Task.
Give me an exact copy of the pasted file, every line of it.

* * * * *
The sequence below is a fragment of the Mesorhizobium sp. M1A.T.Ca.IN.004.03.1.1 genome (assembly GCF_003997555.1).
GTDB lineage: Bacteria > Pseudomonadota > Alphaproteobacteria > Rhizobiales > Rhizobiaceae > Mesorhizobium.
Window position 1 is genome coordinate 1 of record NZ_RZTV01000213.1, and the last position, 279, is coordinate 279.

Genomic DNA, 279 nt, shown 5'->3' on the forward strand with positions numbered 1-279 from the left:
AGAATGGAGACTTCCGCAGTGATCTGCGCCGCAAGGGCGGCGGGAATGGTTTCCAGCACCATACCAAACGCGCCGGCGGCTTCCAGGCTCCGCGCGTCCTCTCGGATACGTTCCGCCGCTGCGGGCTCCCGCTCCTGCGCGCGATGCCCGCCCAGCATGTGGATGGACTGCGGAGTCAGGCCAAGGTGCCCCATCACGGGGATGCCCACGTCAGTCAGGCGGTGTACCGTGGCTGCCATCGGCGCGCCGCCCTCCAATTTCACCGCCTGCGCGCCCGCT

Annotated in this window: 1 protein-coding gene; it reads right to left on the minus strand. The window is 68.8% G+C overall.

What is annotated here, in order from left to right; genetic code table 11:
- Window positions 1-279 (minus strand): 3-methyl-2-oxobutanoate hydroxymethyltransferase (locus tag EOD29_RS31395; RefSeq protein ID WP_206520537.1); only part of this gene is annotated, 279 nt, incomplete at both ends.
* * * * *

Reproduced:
The sequence below is a fragment of the Mesorhizobium sp. M1A.T.Ca.IN.004.03.1.1 genome (assembly GCF_003997555.1).
GTDB lineage: Bacteria > Pseudomonadota > Alphaproteobacteria > Rhizobiales > Rhizobiaceae > Mesorhizobium.
Window position 1 is genome coordinate 1 of record NZ_RZTV01000213.1, and the last position, 279, is coordinate 279.

Genomic DNA, 279 nt, shown 5'->3' on the forward strand with positions numbered 1-279 from the left:
AGAATGGAGACTTCCGCAGTGATCTGCGCCGCAAGGGCGGCGGGAATGGTTTCCAGCACCATACCAAACGCGCCGGCGGCTTCCAGGCTCCGCGCGTCCTCTCGGATACGTTCCGCCGCTGCGGGCTCCCGCTCCTGCGCGCGATGCCCGCCCAGCATGTGGATGGACTGCGGAGTCAGGCCAAGGTGCCCCATCACGGGGATGCCCACGTCAGTCAGGCGGTGTACCGTGGCTGCCATCGGCGCGCCGCCCTCCAATTTCACCGCCTGCGCGCCCGCT

Annotated in this window: 1 protein-coding gene; it reads right to left on the minus strand. The window is 68.8% G+C overall.

What is annotated here, in order from left to right; genetic code table 11:
- Window positions 1-279 (minus strand): 3-methyl-2-oxobutanoate hydroxymethyltransferase (locus tag EOD29_RS31395; RefSeq protein ID WP_206520537.1); only part of this gene is annotated, 279 nt, incomplete at both ends.